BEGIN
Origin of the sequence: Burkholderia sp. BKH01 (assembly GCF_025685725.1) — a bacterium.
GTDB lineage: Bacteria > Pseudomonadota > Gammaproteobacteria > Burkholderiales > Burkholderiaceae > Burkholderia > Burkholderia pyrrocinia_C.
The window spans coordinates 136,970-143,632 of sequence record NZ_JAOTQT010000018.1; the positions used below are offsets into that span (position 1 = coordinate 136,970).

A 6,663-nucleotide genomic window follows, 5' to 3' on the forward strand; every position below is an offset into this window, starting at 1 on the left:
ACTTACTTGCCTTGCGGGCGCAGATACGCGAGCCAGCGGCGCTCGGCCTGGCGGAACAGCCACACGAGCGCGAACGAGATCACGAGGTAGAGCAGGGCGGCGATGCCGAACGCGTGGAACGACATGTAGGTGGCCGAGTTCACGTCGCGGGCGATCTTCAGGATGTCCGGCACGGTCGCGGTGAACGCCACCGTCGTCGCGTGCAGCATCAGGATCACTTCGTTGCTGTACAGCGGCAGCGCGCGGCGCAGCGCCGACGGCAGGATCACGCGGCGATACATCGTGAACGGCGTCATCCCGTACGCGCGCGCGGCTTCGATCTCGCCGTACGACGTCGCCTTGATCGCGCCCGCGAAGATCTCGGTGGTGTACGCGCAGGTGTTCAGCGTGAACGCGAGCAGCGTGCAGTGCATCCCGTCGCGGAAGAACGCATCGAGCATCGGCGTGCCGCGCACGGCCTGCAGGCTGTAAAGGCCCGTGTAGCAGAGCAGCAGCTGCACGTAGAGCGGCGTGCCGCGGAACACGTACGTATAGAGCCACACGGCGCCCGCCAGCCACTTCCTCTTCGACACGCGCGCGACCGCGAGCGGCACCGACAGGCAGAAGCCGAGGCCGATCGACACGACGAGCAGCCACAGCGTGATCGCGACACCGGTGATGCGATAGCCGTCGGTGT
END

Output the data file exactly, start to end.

Origin of the sequence: Burkholderia sp. BKH01 (assembly GCF_025685725.1) — a bacterium.
GTDB lineage: Bacteria > Pseudomonadota > Gammaproteobacteria > Burkholderiales > Burkholderiaceae > Burkholderia > Burkholderia pyrrocinia_C.
The window spans coordinates 136,970-143,632 of sequence record NZ_JAOTQT010000018.1; the positions used below are offsets into that span (position 1 = coordinate 136,970).

A 6,663-nucleotide genomic window follows, 5' to 3' on the forward strand; every position below is an offset into this window, starting at 1 on the left:
ACTTACTTGCCTTGCGGGCGCAGATACGCGAGCCAGCGGCGCTCGGCCTGGCGGAACAGCCACACGAGCGCGAACGAGATCACGAGGTAGAGCAGGGCGGCGATGCCGAACGCGTGGAACGACATGTAGGTGGCCGAGTTCACGTCGCGGGCGATCTTCAGGATGTCCGGCACGGTCGCGGTGAACGCCACCGTCGTCGCGTGCAGCATCAGGATCACTTCGTTGCTGTACAGCGGCAGCGCGCGGCGCAGCGCCGACGGCAGGATCACGCGGCGATACATCGTGAACGGCGTCATCCCGTACGCGCGCGCGGCTTCGATCTCGCCGTACGACGTCGCCTTGATCGCGCCCGCGAAGATCTCGGTGGTGTACGCGCAGGTGTTCAGCGTGAACGCGAGCAGCGTGCAGTGCATCCCGTCGCGGAAGAACGCATCGAGCATCGGCGTGCCGCGCACGGCCTGCAGGCTGTAAAGGCCCGTGTAGCAGAGCAGCAGCTGCACGTAGAGCGGCGTGCCGCGGAACACGTACGTATAGAGCCACACGGCGCCCGCCAGCCACTTCCTCTTCGACACGCGCGCGACCGCGAGCGGCACCGACAGGCAGAAGCCGAGGCCGATCGACACGACGAGCAGCCACAGCGTGATCGCGACACCGGTGATGCGATAGCCGTCGGTGT